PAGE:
September/October 2017 – Vol. 30 No. 1

Earth Science in Your Backyard

Posted: Tuesday, May 6th, 2014

by Liz Colvard

For any student of science, one of the most difficult tasks is making the leap from the abstract to reality. Why should I care about learning this? How does it impact me? The beauty of living in California is that we’re surrounded by earth science in action every day, and we’re constantly faced with the importance of understanding the world immediately around us. Making the leap isn’t all that difficult. As the Nation’s largest earth science agency, the U.S. Geological Survey (USGS) is a rich source of materials for both learning and teaching about topics like plate tectonics, earthquakes, tsunamis, volcanoes, and landslides. Unlike federal agencies like NASA and NOAA, the USGS has never had an Education Program, so all of our education products are written by individual scientists who simply have a passion for education. That means that although USGS education resources are somewhat haphazard, they’re all backed by solid science. The USGS Education website compiles all the best USGS websites for use in the classroom. Organized by grade level and topic, it is designed for teachers.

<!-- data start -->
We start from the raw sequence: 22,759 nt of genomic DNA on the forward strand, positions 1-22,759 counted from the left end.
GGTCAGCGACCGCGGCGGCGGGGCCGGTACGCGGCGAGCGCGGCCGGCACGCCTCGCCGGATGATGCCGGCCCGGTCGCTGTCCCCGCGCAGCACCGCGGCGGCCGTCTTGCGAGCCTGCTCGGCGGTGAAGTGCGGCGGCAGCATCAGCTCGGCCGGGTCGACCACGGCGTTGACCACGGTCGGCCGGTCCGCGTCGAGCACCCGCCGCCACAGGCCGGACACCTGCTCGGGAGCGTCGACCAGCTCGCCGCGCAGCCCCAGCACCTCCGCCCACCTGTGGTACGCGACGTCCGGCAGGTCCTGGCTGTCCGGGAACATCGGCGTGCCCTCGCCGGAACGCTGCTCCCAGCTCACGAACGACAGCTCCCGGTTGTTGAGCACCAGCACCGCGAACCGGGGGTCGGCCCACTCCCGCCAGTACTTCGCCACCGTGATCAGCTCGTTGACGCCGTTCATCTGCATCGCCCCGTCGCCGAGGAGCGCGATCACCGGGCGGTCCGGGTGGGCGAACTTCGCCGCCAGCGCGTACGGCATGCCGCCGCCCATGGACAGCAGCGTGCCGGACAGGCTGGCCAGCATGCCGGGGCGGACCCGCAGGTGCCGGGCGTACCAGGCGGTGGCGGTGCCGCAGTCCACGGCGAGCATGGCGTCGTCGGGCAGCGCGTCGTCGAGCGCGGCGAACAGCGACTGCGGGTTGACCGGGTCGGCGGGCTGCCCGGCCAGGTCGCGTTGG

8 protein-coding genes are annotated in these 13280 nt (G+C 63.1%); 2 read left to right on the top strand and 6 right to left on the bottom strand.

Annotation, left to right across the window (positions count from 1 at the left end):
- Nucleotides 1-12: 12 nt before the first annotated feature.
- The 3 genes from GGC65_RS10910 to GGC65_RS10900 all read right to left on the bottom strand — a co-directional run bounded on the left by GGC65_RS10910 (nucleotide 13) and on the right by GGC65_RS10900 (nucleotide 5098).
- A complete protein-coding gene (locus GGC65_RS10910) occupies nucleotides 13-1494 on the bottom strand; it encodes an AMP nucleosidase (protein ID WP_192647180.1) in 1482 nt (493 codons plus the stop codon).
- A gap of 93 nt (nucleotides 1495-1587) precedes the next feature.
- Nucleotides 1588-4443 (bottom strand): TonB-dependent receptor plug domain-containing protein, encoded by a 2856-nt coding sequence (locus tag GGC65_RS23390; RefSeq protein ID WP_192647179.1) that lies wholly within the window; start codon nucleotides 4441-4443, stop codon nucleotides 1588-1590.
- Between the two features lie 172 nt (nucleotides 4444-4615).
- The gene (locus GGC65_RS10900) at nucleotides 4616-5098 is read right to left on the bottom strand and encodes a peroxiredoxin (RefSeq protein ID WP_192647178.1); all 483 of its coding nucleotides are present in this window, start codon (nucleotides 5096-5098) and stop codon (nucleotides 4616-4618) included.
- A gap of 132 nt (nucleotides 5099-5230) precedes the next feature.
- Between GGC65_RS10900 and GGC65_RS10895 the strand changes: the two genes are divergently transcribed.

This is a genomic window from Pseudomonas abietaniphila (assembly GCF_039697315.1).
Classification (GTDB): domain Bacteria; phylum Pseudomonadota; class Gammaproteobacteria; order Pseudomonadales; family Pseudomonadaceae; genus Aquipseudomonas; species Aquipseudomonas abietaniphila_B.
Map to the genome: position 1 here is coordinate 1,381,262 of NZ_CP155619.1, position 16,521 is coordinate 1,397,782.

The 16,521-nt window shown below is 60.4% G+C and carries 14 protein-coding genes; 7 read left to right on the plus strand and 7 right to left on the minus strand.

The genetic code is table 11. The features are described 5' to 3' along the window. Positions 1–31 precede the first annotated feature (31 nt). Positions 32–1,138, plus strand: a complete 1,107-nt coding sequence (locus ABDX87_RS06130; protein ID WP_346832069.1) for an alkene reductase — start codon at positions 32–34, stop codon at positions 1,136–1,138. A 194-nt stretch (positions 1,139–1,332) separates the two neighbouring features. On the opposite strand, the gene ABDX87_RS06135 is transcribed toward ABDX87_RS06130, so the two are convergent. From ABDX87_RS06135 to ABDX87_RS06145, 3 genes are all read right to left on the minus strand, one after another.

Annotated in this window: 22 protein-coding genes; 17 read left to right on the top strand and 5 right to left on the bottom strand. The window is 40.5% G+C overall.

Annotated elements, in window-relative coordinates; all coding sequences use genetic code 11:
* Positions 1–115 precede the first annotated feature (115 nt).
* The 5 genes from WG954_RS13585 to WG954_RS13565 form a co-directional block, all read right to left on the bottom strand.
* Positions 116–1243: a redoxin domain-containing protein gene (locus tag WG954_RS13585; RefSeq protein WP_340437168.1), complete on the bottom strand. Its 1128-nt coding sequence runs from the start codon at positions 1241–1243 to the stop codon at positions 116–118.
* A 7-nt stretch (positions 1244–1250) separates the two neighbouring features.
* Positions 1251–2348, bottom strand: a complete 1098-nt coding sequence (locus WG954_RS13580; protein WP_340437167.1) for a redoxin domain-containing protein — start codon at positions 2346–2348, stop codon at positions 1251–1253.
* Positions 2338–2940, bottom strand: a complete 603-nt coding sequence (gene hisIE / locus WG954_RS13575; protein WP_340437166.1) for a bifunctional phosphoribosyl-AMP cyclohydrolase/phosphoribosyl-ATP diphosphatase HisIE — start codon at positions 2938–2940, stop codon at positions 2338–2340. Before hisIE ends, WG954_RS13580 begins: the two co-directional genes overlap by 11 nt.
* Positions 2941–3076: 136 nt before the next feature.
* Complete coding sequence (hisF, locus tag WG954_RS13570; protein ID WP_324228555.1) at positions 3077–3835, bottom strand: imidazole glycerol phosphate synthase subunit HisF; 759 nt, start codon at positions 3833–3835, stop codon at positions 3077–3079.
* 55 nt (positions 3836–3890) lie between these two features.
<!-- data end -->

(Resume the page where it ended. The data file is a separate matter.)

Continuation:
California is no stranger to volcanic unrest. Prior to the 1980 activity at Mount St. Helens, the 1914-1917 eruptions at northern California’s Lassen Peak were the most recent eruptions in the Cascade Range (did you know that seven volcanoes in the Cascade Range have erupted since 1776?). The separate chain of Mono-Inyo Craters (east of Yosemite) last erupted just 300 years ago at Paoha Island in Mono Lake. And fairly recent unrest at Mammoth Mountain is thought to be related to an intrusion of magma deep below the volcano in 1989. The USGS has two excellent volcano teaching guides for locations outside California, but their contents can easily be applied to any volcano. Explore the many classroom activities in Alaska Volcanoes Guidebook for Teachers, like using bottles of soda to understand the role of dissolved gases in volcanic eruptions, or using breadcrumbs and water to examine the impacts of volcanic aerosols in the atmosphere. Living with a Volcano in your Backyard has more than 30 activities with a focus on the Cascade Range. Or demonstrate the forces that build a caldera (like Long Valley caldera) using flour and a bicycle pump.